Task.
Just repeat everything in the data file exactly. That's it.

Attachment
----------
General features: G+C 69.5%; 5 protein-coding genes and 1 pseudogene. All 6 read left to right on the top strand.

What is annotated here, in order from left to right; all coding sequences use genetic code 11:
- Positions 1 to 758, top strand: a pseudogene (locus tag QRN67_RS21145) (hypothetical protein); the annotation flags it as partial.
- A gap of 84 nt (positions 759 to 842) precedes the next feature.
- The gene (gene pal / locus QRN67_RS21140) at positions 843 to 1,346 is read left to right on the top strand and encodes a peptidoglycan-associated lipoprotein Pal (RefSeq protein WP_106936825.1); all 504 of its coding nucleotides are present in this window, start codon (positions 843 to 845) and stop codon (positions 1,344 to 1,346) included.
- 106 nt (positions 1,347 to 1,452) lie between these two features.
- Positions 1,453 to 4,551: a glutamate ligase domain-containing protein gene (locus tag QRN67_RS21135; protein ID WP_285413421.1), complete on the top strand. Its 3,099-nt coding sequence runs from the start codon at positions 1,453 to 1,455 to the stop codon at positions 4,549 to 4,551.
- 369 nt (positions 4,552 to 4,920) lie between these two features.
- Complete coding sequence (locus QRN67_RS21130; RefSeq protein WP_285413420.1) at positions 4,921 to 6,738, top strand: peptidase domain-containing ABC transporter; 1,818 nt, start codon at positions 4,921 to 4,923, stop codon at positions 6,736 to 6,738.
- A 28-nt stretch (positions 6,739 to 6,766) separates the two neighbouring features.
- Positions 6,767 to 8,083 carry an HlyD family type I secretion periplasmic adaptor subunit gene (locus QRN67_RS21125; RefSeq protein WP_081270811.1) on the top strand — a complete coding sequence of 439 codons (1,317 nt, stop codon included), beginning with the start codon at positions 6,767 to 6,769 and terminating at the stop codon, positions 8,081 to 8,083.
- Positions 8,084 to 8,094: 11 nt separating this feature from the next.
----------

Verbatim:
General features: G+C 69.5%; 5 protein-coding genes and 1 pseudogene. All 6 read left to right on the top strand.

What is annotated here, in order from left to right; all coding sequences use genetic code 11:
- Positions 1 to 758, top strand: a pseudogene (locus tag QRN67_RS21145) (hypothetical protein); the annotation flags it as partial.
- A gap of 84 nt (positions 759 to 842) precedes the next feature.
- The gene (gene pal / locus QRN67_RS21140) at positions 843 to 1,346 is read left to right on the top strand and encodes a peptidoglycan-associated lipoprotein Pal (RefSeq protein WP_106936825.1); all 504 of its coding nucleotides are present in this window, start codon (positions 843 to 845) and stop codon (positions 1,344 to 1,346) included.
- 106 nt (positions 1,347 to 1,452) lie between these two features.
- Positions 1,453 to 4,551: a glutamate ligase domain-containing protein gene (locus tag QRN67_RS21135; protein ID WP_285413421.1), complete on the top strand. Its 3,099-nt coding sequence runs from the start codon at positions 1,453 to 1,455 to the stop codon at positions 4,549 to 4,551.
- 369 nt (positions 4,552 to 4,920) lie between these two features.
- Complete coding sequence (locus QRN67_RS21130; RefSeq protein WP_285413420.1) at positions 4,921 to 6,738, top strand: peptidase domain-containing ABC transporter; 1,818 nt, start codon at positions 4,921 to 4,923, stop codon at positions 6,736 to 6,738.
- A 28-nt stretch (positions 6,739 to 6,766) separates the two neighbouring features.
- Positions 6,767 to 8,083 carry an HlyD family type I secretion periplasmic adaptor subunit gene (locus QRN67_RS21125; RefSeq protein WP_081270811.1) on the top strand — a complete coding sequence of 439 codons (1,317 nt, stop codon included), beginning with the start codon at positions 6,767 to 6,769 and terminating at the stop codon, positions 8,081 to 8,083.
- Positions 8,084 to 8,094: 11 nt separating this feature from the next.